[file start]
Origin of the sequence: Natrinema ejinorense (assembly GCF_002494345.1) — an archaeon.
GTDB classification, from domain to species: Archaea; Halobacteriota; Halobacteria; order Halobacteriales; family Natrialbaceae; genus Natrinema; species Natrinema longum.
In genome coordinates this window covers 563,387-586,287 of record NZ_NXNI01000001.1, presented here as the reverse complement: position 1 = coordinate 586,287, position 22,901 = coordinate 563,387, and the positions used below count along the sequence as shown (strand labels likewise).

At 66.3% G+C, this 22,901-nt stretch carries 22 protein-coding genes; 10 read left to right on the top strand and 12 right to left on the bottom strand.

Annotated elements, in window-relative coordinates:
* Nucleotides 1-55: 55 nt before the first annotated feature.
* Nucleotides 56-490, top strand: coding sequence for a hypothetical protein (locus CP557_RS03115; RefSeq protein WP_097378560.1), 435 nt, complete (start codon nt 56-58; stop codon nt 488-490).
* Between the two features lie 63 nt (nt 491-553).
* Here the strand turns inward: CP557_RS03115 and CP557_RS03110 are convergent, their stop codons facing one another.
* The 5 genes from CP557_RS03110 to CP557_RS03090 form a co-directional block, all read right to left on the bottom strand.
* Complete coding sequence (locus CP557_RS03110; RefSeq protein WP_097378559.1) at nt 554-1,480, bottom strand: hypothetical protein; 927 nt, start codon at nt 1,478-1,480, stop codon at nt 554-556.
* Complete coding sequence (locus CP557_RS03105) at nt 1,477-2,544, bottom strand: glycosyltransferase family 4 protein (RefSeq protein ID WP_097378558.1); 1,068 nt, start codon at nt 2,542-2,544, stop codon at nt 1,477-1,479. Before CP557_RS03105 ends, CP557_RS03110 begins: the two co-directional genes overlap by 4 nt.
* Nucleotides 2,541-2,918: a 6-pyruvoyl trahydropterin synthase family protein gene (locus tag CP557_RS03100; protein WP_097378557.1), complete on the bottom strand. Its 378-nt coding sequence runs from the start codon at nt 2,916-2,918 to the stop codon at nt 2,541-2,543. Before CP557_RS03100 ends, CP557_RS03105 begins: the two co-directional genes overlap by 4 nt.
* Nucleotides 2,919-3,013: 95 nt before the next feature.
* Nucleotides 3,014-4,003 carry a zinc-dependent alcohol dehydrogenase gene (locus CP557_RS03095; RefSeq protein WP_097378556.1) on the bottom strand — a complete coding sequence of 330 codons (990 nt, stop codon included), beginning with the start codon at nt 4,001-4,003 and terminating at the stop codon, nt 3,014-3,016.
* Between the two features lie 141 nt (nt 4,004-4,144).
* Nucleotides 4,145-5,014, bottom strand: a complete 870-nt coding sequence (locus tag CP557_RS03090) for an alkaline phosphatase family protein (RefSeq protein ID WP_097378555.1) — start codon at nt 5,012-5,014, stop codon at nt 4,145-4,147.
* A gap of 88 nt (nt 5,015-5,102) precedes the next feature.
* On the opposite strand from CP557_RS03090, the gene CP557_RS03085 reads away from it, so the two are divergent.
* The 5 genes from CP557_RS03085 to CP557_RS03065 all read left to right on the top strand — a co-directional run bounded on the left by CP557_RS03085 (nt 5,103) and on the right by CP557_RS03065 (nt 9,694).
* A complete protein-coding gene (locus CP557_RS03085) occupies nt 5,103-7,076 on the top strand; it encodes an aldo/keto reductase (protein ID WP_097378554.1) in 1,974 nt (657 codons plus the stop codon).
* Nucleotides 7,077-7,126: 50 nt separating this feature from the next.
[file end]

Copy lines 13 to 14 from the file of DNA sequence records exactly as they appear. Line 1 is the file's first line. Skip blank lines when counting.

* Nucleotides 2,541-2,918: a 6-pyruvoyl trahydropterin synthase family protein gene (locus tag CP557_RS03100; protein WP_097378557.1), complete on the bottom strand. Its 378-nt coding sequence runs from the start codon at nt 2,916-2,918 to the stop codon at nt 2,541-2,543. Before CP557_RS03100 ends, CP557_RS03105 begins: the two co-directional genes overlap by 4 nt.
* Nucleotides 2,919-3,013: 95 nt before the next feature.